Salesforce has released the eighth edition of the State of Marketing report. Drawing from a survey of 6,000 marketers across 35 countries and an analysis of trillions of outbound marketing messages sent using the Salesforce platform, the report explores how marketers are:
- working to meet customers’ digital-first expectations
- doing more with less in the face of macroeconomic uncertainty
- adapting to new privacy regulations while still delivering exceptional customer experiences
Key insights include:
Marketers Stay Optimistic Amid Macroeconomic and Labor Headwinds
Macroeconomic uncertainties may have teams re-examining budgets and fine-tuning tech stacks, but marketers remain bullish about their contributions’ importance. 87% of marketers say their work provides greater value now than it did a year ago – a 10 percentage point leap from last year.
That’s not to say the job itself has gotten easier. Quite the opposite: one in three marketers is feeling the squeeze of tightening budgets, all while consumer expectations continue to soar. Indeed, 71% of marketers say meeting customer expectations is more difficult than just a year ago.
Gaps in employee resourcing are partially to blame. Trends like the great resignation, quiet quitting, and layoffs are making waves across company talent pools with marketing teams feeling the impact.
In the face of heightened demands and limited resources, marketers are looking closely at which capabilities they need, and how they can extract value from their existing investments first and foremost.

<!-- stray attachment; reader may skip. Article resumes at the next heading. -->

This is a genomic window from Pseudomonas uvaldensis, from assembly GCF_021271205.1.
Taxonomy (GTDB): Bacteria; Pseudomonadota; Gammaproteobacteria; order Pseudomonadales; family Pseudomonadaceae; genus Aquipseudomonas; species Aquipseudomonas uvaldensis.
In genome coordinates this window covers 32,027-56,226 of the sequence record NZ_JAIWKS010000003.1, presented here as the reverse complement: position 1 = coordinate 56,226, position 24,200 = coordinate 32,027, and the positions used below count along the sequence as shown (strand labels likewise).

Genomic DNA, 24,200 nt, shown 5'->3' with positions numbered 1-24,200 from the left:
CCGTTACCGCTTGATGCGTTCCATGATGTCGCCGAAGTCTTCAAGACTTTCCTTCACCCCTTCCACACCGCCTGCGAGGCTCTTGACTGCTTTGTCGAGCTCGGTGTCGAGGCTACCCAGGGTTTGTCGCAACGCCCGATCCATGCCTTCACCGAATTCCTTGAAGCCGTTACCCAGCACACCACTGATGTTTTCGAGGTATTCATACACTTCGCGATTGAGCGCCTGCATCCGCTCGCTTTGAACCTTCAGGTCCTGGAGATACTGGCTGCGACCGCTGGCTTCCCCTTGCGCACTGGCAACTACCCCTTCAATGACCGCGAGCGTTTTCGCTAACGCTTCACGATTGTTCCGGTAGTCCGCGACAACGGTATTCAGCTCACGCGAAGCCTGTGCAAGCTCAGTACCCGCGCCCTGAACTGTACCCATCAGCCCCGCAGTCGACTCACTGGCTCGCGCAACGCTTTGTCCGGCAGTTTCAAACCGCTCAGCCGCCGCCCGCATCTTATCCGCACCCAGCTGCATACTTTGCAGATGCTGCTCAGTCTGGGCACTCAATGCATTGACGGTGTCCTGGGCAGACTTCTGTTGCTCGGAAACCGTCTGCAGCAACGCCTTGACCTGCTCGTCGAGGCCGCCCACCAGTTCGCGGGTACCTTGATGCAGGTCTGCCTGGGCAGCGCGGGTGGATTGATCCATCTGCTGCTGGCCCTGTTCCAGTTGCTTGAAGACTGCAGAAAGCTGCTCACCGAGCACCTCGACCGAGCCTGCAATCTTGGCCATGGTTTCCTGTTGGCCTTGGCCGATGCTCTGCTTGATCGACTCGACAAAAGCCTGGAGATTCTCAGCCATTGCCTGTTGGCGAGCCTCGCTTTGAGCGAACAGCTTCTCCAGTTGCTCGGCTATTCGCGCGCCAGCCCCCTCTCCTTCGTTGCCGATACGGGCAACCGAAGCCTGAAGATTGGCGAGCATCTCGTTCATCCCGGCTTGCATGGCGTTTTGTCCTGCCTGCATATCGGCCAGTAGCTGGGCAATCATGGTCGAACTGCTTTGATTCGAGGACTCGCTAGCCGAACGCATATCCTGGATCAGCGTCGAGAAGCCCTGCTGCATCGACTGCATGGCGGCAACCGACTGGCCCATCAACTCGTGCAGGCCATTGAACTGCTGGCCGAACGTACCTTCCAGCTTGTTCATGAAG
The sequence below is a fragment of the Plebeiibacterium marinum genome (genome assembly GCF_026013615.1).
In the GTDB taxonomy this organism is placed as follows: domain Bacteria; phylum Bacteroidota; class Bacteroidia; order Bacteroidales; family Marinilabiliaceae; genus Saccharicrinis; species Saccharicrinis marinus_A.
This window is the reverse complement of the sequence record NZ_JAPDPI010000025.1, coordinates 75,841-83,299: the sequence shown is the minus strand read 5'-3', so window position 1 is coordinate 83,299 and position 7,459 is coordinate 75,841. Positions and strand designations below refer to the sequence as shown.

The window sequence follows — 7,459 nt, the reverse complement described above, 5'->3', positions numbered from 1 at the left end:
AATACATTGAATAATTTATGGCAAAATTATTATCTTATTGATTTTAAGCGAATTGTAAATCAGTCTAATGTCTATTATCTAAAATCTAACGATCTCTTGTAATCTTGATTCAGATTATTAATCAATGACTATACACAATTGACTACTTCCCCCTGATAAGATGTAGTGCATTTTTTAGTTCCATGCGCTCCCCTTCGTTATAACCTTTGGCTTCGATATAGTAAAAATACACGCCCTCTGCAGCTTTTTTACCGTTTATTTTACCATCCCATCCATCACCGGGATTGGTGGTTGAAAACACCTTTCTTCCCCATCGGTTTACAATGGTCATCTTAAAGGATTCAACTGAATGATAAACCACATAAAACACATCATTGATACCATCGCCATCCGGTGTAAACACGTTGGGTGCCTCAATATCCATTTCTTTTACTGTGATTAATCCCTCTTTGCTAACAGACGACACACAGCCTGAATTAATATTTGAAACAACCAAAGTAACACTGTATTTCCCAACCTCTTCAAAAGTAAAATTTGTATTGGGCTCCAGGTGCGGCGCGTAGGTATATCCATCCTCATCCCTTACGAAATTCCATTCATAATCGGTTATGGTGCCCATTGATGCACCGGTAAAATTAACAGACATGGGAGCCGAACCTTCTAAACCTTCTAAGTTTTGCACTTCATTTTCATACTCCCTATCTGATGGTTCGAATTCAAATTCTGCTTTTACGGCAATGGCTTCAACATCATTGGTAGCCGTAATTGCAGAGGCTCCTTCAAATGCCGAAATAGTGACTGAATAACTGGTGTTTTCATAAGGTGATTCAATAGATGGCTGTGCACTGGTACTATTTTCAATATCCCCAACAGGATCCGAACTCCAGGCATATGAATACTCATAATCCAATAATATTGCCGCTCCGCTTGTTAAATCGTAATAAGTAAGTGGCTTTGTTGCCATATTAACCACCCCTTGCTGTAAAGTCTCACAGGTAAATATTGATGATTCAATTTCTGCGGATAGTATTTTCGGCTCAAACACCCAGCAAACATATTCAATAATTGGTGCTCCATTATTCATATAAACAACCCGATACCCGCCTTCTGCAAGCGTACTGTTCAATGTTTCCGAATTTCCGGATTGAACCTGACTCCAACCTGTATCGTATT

Though they have a lot on their plates, marketers are confident in their ingenuity. To adapt to the current landscape, marketers are flexing their creative muscles, citing “experimenting with new strategies and tactics” as their #2 priority.
The March Towards Digitally Led Engagement Treads New and Familiar Paths
According to recent research, over half (56%) of customers now expect offers to always be personalized — no matter the channel. In turn, brands are investing in a combination of channels and technologies to tailor outreach and build lasting relationships wherever their audiences spend time.
While email remains a dominant channel — accounting for over 80% of all outbound marketing messages — marketers are branching out to newer watering holes. Take TV and over the top (OTT) for example. As streaming services continue to dominate the media landscape and beef up targeted ad offerings, marketers are following suit. Channels like TV/OTT, digital content, and video experienced the biggest growth in marketing adoption.
Marketers Navigate A Complex Technology and Regulatory Landscape
Marketers’ data needs are growing as they expand their reach across more channels. With each new channel comes additional usage and performance data to be tracked, analyzed, and optimized. Undaunted, marketers predict they’ll use nearly twice as many data sources in 2023 than they used in 2021.